I will cook my potato chucks for gnocchi in the micro. No water added, no water to deal with. The dry result makes a better product.

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Had some corn on the cob the other night that was pretty good in the microwave. I beleive - I didn't make it - it was just covered with cling wrap then cooked for a few minutes.

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I make corn on the cob in the microwave all the time -- the texture is almost as good as boiled, and it's a lot less work. –  Martha F. Sep 3 '10 at 17:20

Ramen noodles :) 2 minutes, flip, 2 minutes gets me perfect ramen noodles every time.

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For steaming, making easy, quick but brilliant mashed potatoes and rice.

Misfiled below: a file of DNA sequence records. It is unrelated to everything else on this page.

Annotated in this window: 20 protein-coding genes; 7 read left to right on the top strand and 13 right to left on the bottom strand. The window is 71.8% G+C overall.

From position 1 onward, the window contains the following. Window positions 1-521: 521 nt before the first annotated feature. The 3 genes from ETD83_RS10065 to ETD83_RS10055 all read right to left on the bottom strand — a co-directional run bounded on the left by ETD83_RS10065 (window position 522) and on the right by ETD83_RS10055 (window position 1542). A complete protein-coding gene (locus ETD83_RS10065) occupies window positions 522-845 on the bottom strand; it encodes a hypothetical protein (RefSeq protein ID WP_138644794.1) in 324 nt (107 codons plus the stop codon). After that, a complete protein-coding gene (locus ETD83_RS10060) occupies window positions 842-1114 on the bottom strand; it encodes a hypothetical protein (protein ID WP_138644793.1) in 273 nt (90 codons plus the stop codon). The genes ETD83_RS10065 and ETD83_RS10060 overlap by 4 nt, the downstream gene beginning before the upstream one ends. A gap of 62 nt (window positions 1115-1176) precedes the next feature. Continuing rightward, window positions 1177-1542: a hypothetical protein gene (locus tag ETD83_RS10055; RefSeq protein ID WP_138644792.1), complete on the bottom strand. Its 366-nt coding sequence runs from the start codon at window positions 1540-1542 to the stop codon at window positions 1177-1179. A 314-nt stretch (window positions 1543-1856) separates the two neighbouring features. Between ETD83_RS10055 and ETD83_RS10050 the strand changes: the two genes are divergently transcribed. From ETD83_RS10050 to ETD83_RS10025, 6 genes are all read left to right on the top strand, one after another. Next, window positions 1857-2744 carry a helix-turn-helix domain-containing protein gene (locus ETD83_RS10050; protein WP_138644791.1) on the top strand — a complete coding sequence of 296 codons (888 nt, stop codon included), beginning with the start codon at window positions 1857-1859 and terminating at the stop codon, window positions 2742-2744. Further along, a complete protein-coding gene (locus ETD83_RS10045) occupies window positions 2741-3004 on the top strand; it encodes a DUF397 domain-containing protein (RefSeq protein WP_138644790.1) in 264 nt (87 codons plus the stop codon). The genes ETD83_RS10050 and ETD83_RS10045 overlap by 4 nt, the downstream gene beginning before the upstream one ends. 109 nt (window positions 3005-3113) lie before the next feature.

I buzz whole spuds in the microwave (skins on, just a quick rinse if they've got earth on them, no need to peel or cut). Once done I put them, whole, into a ricer and after hot milk and butter is added, have the best, fluffy mash on God's earth.

For rice, wash it and add double the volume of cold water and buzz uncovered. As Uncle Ben used to say 'perfect results every time'.

I rather like chinese style steamed chicken this way too, slices of it with ginger, soy and chilli buzzed produce together a wonderful moist texture with minimal fat (you have to skin the chicken first).